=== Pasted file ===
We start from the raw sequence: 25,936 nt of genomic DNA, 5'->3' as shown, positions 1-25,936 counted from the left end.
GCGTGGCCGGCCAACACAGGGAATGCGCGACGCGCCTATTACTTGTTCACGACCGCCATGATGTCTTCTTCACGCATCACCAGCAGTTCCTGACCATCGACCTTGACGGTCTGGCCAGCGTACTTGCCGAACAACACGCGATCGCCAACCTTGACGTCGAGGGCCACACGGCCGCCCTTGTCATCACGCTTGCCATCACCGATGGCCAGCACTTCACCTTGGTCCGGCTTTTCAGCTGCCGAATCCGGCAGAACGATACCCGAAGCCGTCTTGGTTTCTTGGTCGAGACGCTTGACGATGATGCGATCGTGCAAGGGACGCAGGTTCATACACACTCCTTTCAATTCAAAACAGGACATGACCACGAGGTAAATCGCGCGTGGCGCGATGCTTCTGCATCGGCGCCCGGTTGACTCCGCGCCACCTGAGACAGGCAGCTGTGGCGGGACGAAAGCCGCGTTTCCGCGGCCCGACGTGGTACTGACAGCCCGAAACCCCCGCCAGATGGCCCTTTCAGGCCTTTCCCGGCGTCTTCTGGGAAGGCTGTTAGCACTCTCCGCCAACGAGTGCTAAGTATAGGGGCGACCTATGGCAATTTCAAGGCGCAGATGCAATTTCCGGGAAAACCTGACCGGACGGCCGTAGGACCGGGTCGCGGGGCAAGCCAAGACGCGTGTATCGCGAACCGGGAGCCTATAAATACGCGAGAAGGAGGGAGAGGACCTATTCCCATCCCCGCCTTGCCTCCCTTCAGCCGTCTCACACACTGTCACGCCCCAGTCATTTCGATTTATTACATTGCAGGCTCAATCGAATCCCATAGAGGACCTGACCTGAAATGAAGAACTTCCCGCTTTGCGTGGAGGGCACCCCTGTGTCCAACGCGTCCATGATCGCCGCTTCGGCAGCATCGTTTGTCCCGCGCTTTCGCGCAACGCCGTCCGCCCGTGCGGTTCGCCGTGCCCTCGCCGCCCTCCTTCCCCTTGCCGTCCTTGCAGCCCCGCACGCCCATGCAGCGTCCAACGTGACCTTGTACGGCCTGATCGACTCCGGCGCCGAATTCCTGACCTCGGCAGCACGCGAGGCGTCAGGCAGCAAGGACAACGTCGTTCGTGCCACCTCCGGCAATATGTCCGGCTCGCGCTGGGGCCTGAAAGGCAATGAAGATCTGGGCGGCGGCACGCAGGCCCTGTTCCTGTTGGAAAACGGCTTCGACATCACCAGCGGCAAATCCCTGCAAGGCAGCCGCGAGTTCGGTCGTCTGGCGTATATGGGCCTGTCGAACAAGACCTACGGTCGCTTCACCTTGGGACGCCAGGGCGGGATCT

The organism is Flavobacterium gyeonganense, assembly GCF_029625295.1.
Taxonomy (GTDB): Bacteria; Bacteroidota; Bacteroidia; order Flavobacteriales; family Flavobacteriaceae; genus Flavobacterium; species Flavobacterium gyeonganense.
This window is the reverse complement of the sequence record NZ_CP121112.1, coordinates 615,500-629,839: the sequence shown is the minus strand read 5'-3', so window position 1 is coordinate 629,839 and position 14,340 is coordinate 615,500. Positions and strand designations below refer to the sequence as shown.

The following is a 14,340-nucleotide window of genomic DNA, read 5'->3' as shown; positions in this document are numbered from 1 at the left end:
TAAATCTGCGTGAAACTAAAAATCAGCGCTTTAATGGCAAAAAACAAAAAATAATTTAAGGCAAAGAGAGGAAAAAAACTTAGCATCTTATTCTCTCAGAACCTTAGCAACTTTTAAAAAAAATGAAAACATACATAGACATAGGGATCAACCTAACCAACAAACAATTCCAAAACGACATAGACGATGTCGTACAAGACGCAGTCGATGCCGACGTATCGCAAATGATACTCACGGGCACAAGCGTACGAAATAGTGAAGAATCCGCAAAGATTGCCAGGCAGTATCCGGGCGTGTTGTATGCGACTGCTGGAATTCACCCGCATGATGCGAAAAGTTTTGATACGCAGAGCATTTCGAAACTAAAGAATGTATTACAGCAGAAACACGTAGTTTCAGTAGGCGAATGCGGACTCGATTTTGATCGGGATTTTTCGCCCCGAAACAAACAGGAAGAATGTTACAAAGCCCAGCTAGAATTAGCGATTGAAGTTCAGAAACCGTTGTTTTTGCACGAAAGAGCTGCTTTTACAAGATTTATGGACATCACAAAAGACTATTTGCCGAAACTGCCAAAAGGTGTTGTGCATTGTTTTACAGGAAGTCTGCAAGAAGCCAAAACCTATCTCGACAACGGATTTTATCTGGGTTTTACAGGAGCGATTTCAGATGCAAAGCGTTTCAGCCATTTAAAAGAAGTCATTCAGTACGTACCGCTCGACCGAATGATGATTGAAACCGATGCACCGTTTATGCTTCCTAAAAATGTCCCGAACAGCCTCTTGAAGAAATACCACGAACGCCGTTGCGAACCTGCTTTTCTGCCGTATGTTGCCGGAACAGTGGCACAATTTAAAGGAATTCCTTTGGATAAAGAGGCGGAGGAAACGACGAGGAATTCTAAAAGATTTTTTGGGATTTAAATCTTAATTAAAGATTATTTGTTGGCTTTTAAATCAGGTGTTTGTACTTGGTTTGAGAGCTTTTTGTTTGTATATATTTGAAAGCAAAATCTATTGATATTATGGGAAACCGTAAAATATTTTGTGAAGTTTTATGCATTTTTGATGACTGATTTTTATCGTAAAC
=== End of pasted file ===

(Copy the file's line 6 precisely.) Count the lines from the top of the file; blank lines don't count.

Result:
The following is a 14,340-nucleotide window of genomic DNA, read 5'->3' as shown; positions in this document are numbered from 1 at the left end: